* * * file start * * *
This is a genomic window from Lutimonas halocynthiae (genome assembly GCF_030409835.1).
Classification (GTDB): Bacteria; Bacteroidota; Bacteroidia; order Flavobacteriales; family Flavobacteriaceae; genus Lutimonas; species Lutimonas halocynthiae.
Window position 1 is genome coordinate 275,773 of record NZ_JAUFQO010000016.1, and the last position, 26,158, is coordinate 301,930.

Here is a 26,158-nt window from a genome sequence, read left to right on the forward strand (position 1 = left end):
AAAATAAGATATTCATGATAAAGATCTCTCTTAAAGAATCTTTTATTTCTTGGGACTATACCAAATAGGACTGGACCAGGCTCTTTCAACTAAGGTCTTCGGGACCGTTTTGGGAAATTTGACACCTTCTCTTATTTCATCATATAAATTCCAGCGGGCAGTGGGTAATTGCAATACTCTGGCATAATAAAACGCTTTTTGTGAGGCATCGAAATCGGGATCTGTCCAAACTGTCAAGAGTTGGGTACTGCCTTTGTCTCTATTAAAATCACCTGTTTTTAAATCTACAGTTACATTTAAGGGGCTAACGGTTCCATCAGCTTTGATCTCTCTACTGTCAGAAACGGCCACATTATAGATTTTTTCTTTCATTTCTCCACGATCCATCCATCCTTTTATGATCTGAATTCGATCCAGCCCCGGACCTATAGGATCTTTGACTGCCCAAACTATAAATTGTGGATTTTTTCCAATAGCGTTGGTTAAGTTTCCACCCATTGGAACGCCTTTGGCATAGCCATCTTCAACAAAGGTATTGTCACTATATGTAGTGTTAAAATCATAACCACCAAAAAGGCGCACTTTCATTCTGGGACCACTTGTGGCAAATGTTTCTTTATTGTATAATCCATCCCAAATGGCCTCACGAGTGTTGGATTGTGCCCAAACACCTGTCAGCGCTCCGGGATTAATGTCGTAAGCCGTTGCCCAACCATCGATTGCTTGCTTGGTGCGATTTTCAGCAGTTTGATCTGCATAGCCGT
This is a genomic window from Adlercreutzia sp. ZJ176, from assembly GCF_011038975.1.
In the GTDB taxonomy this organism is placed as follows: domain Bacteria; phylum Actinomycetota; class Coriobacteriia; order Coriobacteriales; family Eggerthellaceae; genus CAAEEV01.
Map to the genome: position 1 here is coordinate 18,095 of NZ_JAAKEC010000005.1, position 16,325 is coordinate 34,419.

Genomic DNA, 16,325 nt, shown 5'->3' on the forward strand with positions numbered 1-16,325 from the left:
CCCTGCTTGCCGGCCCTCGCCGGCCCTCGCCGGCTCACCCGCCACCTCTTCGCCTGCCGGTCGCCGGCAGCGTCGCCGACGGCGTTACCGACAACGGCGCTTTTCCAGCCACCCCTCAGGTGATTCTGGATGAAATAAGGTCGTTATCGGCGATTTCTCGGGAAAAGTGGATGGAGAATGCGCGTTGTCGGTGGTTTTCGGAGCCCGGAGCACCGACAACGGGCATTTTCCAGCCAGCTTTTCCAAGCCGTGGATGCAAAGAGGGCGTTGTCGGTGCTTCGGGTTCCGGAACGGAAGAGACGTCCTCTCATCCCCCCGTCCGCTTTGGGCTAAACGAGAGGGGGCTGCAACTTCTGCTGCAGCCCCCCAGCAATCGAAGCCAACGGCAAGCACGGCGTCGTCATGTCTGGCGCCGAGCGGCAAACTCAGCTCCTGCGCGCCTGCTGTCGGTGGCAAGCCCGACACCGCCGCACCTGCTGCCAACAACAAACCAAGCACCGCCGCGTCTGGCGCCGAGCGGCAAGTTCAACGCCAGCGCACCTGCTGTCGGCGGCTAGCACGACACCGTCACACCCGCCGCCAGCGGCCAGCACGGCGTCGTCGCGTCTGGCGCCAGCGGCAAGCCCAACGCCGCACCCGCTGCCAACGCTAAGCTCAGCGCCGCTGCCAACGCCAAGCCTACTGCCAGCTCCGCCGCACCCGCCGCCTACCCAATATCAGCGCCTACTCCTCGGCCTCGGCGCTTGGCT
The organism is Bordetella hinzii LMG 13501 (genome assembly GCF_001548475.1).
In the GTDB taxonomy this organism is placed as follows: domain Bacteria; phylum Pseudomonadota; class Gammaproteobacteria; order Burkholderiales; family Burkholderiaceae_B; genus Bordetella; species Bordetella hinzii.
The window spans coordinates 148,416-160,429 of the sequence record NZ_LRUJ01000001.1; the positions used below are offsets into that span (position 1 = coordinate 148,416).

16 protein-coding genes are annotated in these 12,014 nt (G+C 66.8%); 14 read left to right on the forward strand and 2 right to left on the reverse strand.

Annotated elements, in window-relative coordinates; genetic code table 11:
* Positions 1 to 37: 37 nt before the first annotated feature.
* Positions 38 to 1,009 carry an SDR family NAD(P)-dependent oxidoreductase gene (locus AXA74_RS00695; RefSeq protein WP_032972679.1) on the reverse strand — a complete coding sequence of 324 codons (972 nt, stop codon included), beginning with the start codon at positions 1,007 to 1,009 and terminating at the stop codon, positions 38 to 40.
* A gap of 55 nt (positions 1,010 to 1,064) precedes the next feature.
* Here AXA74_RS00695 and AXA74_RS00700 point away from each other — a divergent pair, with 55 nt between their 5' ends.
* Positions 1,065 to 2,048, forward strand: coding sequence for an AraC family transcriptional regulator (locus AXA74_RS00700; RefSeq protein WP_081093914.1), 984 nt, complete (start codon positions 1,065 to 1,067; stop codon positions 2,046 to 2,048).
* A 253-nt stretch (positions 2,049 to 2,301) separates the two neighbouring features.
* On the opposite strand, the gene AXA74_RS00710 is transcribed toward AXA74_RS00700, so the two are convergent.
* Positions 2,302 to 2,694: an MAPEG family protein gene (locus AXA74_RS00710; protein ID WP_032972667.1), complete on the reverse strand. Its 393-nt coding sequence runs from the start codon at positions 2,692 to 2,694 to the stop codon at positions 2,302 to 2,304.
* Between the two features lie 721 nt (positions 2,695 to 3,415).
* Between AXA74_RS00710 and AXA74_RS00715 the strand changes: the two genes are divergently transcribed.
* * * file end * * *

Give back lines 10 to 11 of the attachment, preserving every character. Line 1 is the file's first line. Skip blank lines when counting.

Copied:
CCCTGCTTGCCGGCCCTCGCCGGCCCTCGCCGGCTCACCCGCCACCTCTTCGCCTGCCGGTCGCCGGCAGCGTCGCCGACGGCGTTACCGACAACGGCGCTTTTCCAGCCACCCCTCAGGTGATTCTGGATGAAATAAGGTCGTTATCGGCGATTTCTCGGGAAAAGTGGATGGAGAATGCGCGTTGTCGGTGGTTTTCGGAGCCCGGAGCACCGACAACGGGCATTTTCCAGCCAGCTTTTCCAAGCCGTGGATGCAAAGAGGGCGTTGTCGGTGCTTCGGGTTCCGGAACGGAAGAGACGTCCTCTCATCCCCCCGTCCGCTTTGGGCTAAACGAGAGGGGGCTGCAACTTCTGCTGCAGCCCCCCAGCAATCGAAGCCAACGGCAAGCACGGCGTCGTCATGTCTGGCGCCGAGCGGCAAACTCAGCTCCTGCGCGCCTGCTGTCGGTGGCAAGCCCGACACCGCCGCACCTGCTGCCAACAACAAACCAAGCACCGCCGCGTCTGGCGCCGAGCGGCAAGTTCAACGCCAGCGCACCTGCTGTCGGCGGCTAGCACGACACCGTCACACCCGCCGCCAGCGGCCAGCACGGCGTCGTCGCGTCTGGCGCCAGCGGCAAGCCCAACGCCGCACCCGCTGCCAACGCTAAGCTCAGCGCCGCTGCCAACGCCAAGCCTACTGCCAGCTCCGCCGCACCCGCCGCCTACCCAATATCAGCGCCTACTCCTCGGCCTCGGCGCTTGGCT
The organism is Bordetella hinzii LMG 13501 (genome assembly GCF_001548475.1).